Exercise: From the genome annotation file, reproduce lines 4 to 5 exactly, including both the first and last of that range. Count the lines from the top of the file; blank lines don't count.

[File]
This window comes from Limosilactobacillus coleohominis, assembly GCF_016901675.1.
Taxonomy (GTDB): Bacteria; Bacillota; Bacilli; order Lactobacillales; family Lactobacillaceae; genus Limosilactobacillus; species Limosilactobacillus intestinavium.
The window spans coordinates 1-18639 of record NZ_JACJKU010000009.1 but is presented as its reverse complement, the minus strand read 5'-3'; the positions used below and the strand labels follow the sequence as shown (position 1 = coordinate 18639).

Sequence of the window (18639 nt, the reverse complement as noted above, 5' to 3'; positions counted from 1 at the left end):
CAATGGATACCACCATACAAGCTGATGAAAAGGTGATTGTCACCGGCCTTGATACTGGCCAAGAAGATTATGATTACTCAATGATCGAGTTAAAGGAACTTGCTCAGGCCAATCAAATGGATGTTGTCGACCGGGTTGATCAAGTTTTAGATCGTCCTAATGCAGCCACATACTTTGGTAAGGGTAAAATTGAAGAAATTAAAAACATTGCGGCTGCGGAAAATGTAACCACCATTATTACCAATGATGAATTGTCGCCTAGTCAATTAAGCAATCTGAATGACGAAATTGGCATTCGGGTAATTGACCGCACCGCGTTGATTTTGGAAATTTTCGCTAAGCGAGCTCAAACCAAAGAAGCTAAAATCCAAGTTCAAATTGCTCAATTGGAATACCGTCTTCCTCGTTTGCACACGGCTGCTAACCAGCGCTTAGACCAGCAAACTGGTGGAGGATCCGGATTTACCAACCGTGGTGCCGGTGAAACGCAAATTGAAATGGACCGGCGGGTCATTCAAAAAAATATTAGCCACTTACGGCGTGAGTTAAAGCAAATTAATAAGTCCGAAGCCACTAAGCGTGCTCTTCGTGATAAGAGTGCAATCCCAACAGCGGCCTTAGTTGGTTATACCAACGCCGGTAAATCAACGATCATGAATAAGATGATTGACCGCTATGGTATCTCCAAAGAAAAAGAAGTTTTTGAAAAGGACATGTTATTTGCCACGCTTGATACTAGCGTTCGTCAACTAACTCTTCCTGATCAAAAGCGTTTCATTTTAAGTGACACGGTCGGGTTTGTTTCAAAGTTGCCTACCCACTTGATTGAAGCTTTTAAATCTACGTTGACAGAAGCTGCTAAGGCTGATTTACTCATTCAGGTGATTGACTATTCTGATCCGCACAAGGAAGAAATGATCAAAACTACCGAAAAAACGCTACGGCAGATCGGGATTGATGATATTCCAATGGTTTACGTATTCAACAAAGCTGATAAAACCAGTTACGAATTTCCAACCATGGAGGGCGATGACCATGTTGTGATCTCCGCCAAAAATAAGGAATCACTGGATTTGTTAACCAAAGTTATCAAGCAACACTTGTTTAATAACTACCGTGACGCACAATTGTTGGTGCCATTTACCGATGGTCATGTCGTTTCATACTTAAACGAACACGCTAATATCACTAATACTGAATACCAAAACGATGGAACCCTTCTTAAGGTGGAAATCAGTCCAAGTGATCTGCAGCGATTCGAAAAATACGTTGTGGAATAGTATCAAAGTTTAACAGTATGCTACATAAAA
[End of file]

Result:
Sequence of the window (18639 nt, the reverse complement as noted above, 5' to 3'; positions counted from 1 at the left end):
CAATGGATACCACCATACAAGCTGATGAAAAGGTGATTGTCACCGGCCTTGATACTGGCCAAGAAGATTATGATTACTCAATGATCGAGTTAAAGGAACTTGCTCAGGCCAATCAAATGGATGTTGTCGACCGGGTTGATCAAGTTTTAGATCGTCCTAATGCAGCCACATACTTTGGTAAGGGTAAAATTGAAGAAATTAAAAACATTGCGGCTGCGGAAAATGTAACCACCATTATTACCAATGATGAATTGTCGCCTAGTCAATTAAGCAATCTGAATGACGAAATTGGCATTCGGGTAATTGACCGCACCGCGTTGATTTTGGAAATTTTCGCTAAGCGAGCTCAAACCAAAGAAGCTAAAATCCAAGTTCAAATTGCTCAATTGGAATACCGTCTTCCTCGTTTGCACACGGCTGCTAACCAGCGCTTAGACCAGCAAACTGGTGGAGGATCCGGATTTACCAACCGTGGTGCCGGTGAAACGCAAATTGAAATGGACCGGCGGGTCATTCAAAAAAATATTAGCCACTTACGGCGTGAGTTAAAGCAAATTAATAAGTCCGAAGCCACTAAGCGTGCTCTTCGTGATAAGAGTGCAATCCCAACAGCGGCCTTAGTTGGTTATACCAACGCCGGTAAATCAACGATCATGAATAAGATGATTGACCGCTATGGTATCTCCAAAGAAAAAGAAGTTTTTGAAAAGGACATGTTATTTGCCACGCTTGATACTAGCGTTCGTCAACTAACTCTTCCTGATCAAAAGCGTTTCATTTTAAGTGACACGGTCGGGTTTGTTTCAAAGTTGCCTACCCACTTGATTGAAGCTTTTAAATCTACGTTGACAGAAGCTGCTAAGGCTGATTTACTCATTCAGGTGATTGACTATTCTGATCCGCACAAGGAAGAAATGATCAAAACTACCGAAAAAACGCTACGGCAGATCGGGATTGATGATATTCCAATGGTTTACGTATTCAACAAAGCTGATAAAACCAGTTACGAATTTCCAACCATGGAGGGCGATGACCATGTTGTGATCTCCGCCAAAAATAAGGAATCACTGGATTTGTTAACCAAAGTTATCAAGCAACACTTGTTTAATAACTACCGTGACGCACAATTGTTGGTGCCATTTACCGATGGTCATGTCGTTTCATACTTAAACGAACACGCTAATATCACTAATACTGAATACCAAAACGATGGAACCCTTCTTAAGGTGGAAATCAGTCCAAGTGATCTGCAGCGATTCGAAAAATACGTTGTGGAATAGTATCAAAGTTTAACAGTATGCTACATAAAA